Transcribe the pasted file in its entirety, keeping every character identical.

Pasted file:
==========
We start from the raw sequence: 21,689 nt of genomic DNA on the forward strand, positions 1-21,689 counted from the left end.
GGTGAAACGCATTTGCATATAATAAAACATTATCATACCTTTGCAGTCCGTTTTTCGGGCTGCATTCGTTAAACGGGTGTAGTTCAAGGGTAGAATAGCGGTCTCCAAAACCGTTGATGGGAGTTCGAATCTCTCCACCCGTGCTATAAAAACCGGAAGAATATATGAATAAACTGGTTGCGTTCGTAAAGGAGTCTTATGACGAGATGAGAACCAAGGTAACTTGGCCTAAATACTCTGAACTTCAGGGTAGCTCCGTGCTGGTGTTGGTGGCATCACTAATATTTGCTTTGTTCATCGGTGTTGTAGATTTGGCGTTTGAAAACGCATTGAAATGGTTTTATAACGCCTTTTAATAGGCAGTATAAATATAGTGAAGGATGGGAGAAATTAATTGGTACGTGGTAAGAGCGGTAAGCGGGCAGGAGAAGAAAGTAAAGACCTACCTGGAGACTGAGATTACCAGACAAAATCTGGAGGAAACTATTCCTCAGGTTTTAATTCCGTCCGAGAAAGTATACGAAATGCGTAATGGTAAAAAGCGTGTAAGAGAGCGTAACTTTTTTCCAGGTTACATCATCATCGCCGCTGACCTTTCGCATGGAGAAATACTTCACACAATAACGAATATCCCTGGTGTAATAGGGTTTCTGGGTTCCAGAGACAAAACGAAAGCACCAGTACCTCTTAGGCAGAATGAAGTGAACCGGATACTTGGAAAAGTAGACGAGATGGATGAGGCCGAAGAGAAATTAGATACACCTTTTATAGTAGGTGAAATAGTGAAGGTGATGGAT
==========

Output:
We start from the raw sequence: 21,689 nt of genomic DNA on the forward strand, positions 1-21,689 counted from the left end.
GGTGAAACGCATTTGCATATAATAAAACATTATCATACCTTTGCAGTCCGTTTTTCGGGCTGCATTCGTTAAACGGGTGTAGTTCAAGGGTAGAATAGCGGTCTCCAAAACCGTTGATGGGAGTTCGAATCTCTCCACCCGTGCTATAAAAACCGGAAGAATATATGAATAAACTGGTTGCGTTCGTAAAGGAGTCTTATGACGAGATGAGAACCAAGGTAACTTGGCCTAAATACTCTGAACTTCAGGGTAGCTCCGTGCTGGTGTTGGTGGCATCACTAATATTTGCTTTGTTCATCGGTGTTGTAGATTTGGCGTTTGAAAACGCATTGAAATGGTTTTATAACGCCTTTTAATAGGCAGTATAAATATAGTGAAGGATGGGAGAAATTAATTGGTACGTGGTAAGAGCGGTAAGCGGGCAGGAGAAGAAAGTAAAGACCTACCTGGAGACTGAGATTACCAGACAAAATCTGGAGGAAACTATTCCTCAGGTTTTAATTCCGTCCGAGAAAGTATACGAAATGCGTAATGGTAAAAAGCGTGTAAGAGAGCGTAACTTTTTTCCAGGTTACATCATCATCGCCGCTGACCTTTCGCATGGAGAAATACTTCACACAATAACGAATATCCCTGGTGTAATAGGGTTTCTGGGTTCCAGAGACAAAACGAAAGCACCAGTACCTCTTAGGCAGAATGAAGTGAACCGGATACTTGGAAAAGTAGACGAGATGGATGAGGCCGAAGAGAAATTAGATACACCTTTTATAGTAGGTGAAATAGTGAAGGTGATGGAT